Yahoo News invited New Yorkers who have lived and worked in Lower Manhattan to briefly reflect on how their neighborhood has changed since the 9/11 attacks. Here's one story.
FIRST PERSON | The 9/11 terrorist attacks changed New York City irrevocably. Like almost every New Yorker, I visited Ground Zero a number of times in the years following the tragedy. What started as a pile of rubble was quickly turned into a cluttered construction site and, now, 12 years later, the One World Trade Center Freedom Tower stands 104 stories above Lower Manhattan. Seeing this process of rebirth come full circle has been truly inspiring.
When talking to New Yorkers the first year or two after 9/11, you were liable to get a full spectrum of reactions. Some were simply mournful, some were fearful of another attack, while others, in true New York spirit, just played it tough and angry, calling for vengeance. Regardless of how they reacted, what every New Yorker had in common after 9/11 was a deep sense of loss. The city skyline had been permanently altered in the most violent of ways. New York City had been robbed of its two largest skyscrapers, along with close to 3,000 of its innocent brothers and sisters.
Working in Battery Park over the years, I would encounter a number of tourists who were exploring Lower Manhattan for the first time. I like to think you could pick the ones who had just visited Ground Zero out of the crowd: seeing the ruins of the twin towers inevitably left people with an air of remorse and detachment. But nothing compared to meeting a New Yorker who had experienced the Twin Towers before the attacks. For them, the terrorist attacks were much more real, more personal. Years ago when visiting the Ground Zero site, I met a man who had once stood on the observation deck of the 110-story high South Tower. Staring down at the bare girders and construction equipment in silence, his feelings of astonishment and loss were almost palpable.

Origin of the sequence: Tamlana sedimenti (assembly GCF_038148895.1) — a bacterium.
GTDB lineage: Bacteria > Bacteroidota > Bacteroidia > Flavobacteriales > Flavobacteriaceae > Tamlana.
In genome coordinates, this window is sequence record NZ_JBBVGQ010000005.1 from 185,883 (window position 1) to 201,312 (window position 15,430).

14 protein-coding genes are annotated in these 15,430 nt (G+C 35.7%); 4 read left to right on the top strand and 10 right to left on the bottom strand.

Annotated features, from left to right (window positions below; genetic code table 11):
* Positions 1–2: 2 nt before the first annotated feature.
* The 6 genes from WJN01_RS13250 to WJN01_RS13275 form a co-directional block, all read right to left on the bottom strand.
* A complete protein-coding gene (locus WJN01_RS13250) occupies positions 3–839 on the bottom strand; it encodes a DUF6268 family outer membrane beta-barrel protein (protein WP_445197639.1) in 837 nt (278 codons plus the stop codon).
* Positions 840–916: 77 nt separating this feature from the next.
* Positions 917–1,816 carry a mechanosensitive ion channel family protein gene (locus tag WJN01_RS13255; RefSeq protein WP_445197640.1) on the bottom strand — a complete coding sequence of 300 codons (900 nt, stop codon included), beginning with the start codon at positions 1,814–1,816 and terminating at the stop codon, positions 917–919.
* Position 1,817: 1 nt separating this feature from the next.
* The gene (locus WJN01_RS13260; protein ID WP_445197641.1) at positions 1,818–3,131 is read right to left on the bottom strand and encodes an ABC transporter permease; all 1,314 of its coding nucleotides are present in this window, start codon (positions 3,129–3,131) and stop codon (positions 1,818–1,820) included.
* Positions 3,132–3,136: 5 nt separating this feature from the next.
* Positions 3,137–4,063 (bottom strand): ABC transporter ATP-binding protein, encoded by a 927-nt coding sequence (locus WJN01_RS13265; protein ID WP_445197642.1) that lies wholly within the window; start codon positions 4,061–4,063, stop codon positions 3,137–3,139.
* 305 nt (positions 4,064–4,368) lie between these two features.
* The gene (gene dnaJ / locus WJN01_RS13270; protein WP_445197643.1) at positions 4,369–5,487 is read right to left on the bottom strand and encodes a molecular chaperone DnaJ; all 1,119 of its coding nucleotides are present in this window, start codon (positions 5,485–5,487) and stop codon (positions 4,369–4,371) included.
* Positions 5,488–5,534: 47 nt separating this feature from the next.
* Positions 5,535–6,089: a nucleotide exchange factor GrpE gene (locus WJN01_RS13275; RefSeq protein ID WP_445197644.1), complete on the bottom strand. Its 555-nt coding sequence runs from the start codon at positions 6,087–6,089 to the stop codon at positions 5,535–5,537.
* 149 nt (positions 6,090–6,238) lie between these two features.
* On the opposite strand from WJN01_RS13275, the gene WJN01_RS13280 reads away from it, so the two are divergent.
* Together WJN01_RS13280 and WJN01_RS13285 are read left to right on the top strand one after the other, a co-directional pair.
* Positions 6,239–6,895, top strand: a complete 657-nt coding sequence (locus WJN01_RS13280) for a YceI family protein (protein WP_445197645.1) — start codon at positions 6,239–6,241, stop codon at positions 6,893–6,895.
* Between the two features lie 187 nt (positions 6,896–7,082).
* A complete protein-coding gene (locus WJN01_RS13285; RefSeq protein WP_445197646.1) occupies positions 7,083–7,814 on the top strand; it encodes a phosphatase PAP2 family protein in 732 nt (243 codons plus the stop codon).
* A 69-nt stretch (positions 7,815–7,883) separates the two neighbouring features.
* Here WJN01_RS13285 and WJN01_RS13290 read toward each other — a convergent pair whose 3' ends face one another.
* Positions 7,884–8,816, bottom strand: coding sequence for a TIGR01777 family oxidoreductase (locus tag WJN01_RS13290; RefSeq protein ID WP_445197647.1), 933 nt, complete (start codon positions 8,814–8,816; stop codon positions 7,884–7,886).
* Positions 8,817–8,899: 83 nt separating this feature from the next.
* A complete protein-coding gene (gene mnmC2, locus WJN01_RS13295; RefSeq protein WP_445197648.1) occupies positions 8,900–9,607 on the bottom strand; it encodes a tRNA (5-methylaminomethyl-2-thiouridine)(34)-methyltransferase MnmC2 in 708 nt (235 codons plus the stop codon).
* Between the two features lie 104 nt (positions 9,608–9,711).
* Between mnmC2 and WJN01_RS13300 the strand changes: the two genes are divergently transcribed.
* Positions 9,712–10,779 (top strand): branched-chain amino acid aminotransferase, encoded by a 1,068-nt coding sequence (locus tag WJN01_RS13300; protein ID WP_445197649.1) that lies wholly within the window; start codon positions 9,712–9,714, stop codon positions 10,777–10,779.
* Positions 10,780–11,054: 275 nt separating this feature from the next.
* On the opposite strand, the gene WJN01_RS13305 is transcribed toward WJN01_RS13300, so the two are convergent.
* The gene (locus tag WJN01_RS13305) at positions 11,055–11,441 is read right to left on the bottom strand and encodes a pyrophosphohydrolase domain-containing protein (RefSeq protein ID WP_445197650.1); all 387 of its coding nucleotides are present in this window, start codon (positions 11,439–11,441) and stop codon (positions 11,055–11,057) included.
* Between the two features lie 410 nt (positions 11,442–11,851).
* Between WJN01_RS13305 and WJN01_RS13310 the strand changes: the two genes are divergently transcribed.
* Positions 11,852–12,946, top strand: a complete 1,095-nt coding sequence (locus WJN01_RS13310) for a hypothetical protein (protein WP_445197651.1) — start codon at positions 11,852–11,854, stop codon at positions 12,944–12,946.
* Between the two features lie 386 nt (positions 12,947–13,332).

But now the new One World Trade Center building towers over Downtown Manhattan. Having seen it rise above the skyline floor by floor over the last decade, most New Yorkers have already grown accustomed to its grand presence. For many, the terrorist attacks seem like a distant memory, almost unreal: It's hard to imagine that the Twin Towers and WTC 7 building were reduced to smoldering rubble a mere 12 years ago.
Visiting Ground Zero today feels almost like a history lesson. But for many New Yorkers, that terrible day will forever be a very real and vivid nightmare.
- Act Of Terror
- New York City